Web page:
This is a submission shared with permission from the elite New Balance Tampa Masters Racing Team.
Whether you are a beginner or an advanced runner, a collegiate or masters runner, running mechanics are important to everyone. Actually, they are vitally important to improve running economy. Why? Good running mechanics translate into PR’s, more efficient running, and more importantly, injury prevention. Efficient symmetrical running prevents unilateral leg injuries such as stress fractures and various types of leg tendonitis.
So, you are probably asking yourself, what are running mechanics? The formal definition is “the physical parameters one looks at to maximize running economy.”
Simply put: Are the arms and legs moving the same with each stride with regards to arc of motion, ground counter force, ground push off force and time spent on each leg when in contact with the ground? In other words, what are your arms and legs doing?
To run with the least amount of wasted energy, your arms should hang relaxed at a 90-degree angle swinging in front of you, not across your body, or the motion your arms make if you ‘pick your nose, pick your pocket.’ Another important tip is to lean forward slightly at the ankles, not the hips. Visualize a snow skier. Whether you are a forefoot striker or a heel striker, your foot should land underneath you, not in front of you. Finally, try to eliminate any bounce in your stride or body sway from side to side. While all runners are different, keeping these tips in mind means you’ll perform better in a track workout, 5k or your next marathon.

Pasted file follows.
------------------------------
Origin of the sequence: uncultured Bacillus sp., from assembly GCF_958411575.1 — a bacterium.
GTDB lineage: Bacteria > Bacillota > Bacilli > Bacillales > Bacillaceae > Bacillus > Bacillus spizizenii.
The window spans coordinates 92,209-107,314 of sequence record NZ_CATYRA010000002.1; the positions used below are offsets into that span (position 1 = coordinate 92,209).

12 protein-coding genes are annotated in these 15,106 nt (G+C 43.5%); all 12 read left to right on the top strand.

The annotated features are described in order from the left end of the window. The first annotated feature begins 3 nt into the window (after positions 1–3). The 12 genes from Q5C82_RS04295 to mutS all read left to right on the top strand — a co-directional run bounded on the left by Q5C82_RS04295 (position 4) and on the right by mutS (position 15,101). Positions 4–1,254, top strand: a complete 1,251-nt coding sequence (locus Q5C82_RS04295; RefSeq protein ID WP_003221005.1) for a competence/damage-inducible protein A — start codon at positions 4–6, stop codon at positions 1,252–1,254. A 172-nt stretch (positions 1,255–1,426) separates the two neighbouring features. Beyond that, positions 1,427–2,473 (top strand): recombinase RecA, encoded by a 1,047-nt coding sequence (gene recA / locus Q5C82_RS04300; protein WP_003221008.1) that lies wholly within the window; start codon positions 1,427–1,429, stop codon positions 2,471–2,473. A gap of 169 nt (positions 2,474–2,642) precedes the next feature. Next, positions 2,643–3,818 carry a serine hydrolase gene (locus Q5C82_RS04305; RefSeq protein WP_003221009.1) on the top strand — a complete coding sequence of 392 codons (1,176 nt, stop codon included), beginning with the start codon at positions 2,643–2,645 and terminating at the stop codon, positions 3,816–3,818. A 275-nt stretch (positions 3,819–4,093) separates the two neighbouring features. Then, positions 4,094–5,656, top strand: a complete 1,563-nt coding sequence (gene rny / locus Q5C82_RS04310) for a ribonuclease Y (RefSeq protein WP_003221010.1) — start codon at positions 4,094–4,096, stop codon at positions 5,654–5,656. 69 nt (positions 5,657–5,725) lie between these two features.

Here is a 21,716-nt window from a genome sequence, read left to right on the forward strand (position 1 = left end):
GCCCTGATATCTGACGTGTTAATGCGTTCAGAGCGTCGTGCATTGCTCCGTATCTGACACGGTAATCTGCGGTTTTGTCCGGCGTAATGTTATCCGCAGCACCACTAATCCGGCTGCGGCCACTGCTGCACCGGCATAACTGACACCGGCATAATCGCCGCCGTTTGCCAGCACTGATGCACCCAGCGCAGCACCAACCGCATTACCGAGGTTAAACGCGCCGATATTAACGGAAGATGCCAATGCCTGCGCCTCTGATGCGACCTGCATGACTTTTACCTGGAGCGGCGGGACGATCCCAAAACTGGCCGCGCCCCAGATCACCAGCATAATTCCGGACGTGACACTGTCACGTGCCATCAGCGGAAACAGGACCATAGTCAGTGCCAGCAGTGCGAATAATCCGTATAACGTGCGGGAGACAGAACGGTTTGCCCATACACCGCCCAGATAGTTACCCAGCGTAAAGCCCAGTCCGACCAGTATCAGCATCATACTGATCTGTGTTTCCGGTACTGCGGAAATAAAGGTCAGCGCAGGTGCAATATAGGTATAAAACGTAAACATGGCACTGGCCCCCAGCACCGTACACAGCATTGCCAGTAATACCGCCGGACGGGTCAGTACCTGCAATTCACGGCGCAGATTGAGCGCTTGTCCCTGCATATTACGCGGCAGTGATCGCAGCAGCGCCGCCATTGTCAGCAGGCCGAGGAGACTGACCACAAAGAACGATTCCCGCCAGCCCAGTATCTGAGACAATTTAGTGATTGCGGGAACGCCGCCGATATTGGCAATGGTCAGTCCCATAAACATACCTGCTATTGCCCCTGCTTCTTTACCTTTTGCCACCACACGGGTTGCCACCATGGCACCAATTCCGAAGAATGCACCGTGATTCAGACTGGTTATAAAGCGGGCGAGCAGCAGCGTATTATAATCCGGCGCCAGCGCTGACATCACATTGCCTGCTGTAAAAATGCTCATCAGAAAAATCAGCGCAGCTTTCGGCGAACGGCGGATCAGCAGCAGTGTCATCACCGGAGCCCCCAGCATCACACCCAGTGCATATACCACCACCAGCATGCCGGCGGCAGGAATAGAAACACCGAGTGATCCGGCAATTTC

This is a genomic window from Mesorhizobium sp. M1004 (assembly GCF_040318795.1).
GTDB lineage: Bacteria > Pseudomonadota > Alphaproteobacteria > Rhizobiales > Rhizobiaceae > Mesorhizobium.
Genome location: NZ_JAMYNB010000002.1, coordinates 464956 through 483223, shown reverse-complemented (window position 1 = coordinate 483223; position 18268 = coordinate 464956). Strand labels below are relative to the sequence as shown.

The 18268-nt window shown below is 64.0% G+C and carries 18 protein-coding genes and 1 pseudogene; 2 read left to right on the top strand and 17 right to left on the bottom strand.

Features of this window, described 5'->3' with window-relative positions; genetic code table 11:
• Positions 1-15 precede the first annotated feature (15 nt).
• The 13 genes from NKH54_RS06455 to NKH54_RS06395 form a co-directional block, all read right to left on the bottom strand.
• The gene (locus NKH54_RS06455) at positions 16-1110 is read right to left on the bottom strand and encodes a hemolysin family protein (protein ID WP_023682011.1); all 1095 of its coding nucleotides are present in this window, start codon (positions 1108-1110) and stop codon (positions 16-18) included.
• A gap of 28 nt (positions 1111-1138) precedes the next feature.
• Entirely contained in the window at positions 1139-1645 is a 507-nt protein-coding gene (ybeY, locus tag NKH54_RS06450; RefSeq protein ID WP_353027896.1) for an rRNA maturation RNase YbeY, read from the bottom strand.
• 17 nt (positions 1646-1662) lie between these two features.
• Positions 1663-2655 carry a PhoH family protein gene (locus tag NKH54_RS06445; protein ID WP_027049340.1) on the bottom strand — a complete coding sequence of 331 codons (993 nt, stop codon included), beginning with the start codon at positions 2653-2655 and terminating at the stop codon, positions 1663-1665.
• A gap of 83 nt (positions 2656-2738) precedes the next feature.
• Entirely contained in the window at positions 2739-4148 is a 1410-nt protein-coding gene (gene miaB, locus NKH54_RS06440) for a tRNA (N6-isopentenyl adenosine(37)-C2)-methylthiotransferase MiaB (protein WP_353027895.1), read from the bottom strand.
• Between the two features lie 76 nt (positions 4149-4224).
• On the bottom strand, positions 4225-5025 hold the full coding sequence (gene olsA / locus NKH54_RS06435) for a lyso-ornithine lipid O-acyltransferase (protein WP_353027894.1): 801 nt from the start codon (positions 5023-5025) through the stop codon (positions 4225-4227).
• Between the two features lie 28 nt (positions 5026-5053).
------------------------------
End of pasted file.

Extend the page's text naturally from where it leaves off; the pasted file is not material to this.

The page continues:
I hear many runners say, “I just don’t think about my mechanics when I run.” An easy way to remember is pick one thing to focus on each week whether it’s arm swing, hip turnover, foot placement, etc. Then, the next week, pick something different and add on to what you already practiced the previous week. Over time, thinking about how your body is moving while running will become second nature. It’s powerful information and can help you avoid injuries and setbacks.
I encourage all runners, regardless of level or age, to have their running mechanics analyzed. When an athlete’s running mechanics are analyzed, about 28 or so movement patterns are looked at, at 6 different speeds. You can do this with your coach or a physical therapist who specializes in gait analysis.
It’s good to be aware of how your body is moving while in motion. This helps you self-correct during a race or training session. If your arm swing is off or your heel is whipping, that is a clue that little adjustments need to be made, to train and race successfully—and most importantly—avoid injury.